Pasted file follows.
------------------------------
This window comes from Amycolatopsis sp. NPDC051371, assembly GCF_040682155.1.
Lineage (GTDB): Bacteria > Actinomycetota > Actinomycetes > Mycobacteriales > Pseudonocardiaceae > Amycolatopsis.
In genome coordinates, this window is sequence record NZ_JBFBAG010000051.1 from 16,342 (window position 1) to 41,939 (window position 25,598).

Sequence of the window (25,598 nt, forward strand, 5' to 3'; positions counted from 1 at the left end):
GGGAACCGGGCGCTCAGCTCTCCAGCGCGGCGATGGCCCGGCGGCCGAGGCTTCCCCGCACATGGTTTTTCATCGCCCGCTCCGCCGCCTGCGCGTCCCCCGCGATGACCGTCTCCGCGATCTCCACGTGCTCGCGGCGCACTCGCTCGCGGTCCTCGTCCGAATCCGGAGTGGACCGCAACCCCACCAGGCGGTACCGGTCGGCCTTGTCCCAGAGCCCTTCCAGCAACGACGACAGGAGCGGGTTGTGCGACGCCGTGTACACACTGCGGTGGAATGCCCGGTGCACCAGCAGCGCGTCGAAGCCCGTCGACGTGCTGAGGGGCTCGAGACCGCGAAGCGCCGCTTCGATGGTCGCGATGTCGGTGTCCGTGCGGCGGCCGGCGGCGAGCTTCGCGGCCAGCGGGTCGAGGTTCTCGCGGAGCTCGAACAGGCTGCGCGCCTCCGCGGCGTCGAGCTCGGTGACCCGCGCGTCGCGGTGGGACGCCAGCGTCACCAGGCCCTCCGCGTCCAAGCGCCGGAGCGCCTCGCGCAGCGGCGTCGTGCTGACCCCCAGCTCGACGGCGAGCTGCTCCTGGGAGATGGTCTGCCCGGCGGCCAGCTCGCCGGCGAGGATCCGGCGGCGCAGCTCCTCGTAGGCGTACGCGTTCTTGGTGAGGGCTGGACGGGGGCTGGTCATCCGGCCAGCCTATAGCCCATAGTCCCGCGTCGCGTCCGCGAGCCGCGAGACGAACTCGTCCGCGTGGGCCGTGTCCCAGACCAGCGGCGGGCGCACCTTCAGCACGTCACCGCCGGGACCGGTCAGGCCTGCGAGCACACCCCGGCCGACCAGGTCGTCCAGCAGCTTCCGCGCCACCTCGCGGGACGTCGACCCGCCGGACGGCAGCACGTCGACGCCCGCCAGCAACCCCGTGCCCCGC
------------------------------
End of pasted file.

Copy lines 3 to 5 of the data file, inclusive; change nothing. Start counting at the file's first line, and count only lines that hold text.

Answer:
In genome coordinates, this window is sequence record NZ_JBFBAG010000051.1 from 16,342 (window position 1) to 41,939 (window position 25,598).

Sequence of the window (25,598 nt, forward strand, 5' to 3'; positions counted from 1 at the left end):
GGGAACCGGGCGCTCAGCTCTCCAGCGCGGCGATGGCCCGGCGGCCGAGGCTTCCCCGCACATGGTTTTTCATCGCCCGCTCCGCCGCCTGCGCGTCCCCCGCGATGACCGTCTCCGCGATCTCCACGTGCTCGCGGCGCACTCGCTCGCGGTCCTCGTCCGAATCCGGAGTGGACCGCAACCCCACCAGGCGGTACCGGTCGGCCTTGTCCCAGAGCCCTTCCAGCAACGACGACAGGAGCGGGTTGTGCGACGCCGTGTACACACTGCGGTGGAATGCCCGGTGCACCAGCAGCGCGTCGAAGCCCGTCGACGTGCTGAGGGGCTCGAGACCGCGAAGCGCCGCTTCGATGGTCGCGATGTCGGTGTCCGTGCGGCGGCCGGCGGCGAGCTTCGCGGCCAGCGGGTCGAGGTTCTCGCGGAGCTCGAACAGGCTGCGCGCCTCCGCGGCGTCGAGCTCGGTGACCCGCGCGTCGCGGTGGGACGCCAGCGTCACCAGGCCCTCCGCGTCCAAGCGCCGGAGCGCCTCGCGCAGCGGCGTCGTGCTGACCCCCAGCTCGACGGCGAGCTGCTCCTGGGAGATGGTCTGCCCGGCGGCCAGCTCGCCGGCGAGGATCCGGCGGCGCAGCTCCTCGTAGGCGTACGCGTTCTTGGTGAGGGCTGGACGGGGGCTGGTCATCCGGCCAGCCTATAGCCCATAGTCCCGCGTCGCGTCCGCGAGCCGCGAGACGAACTCGTCCGCGTGGGCCGTGTCCCAGACCAGCGGCGGGCGCACCTTCAGCACGTCACCGCCGGGACCGGTCAGGCCTGCGAGCACACCCCGGCCGACCAGGTCGTCCAGCAGCTTCCGCGCCACCTCGCGGGACGTCGACCCGCCGGACGGCAGCACGTCGACGCCCGCCAGCAACCCCGTGCCCCGC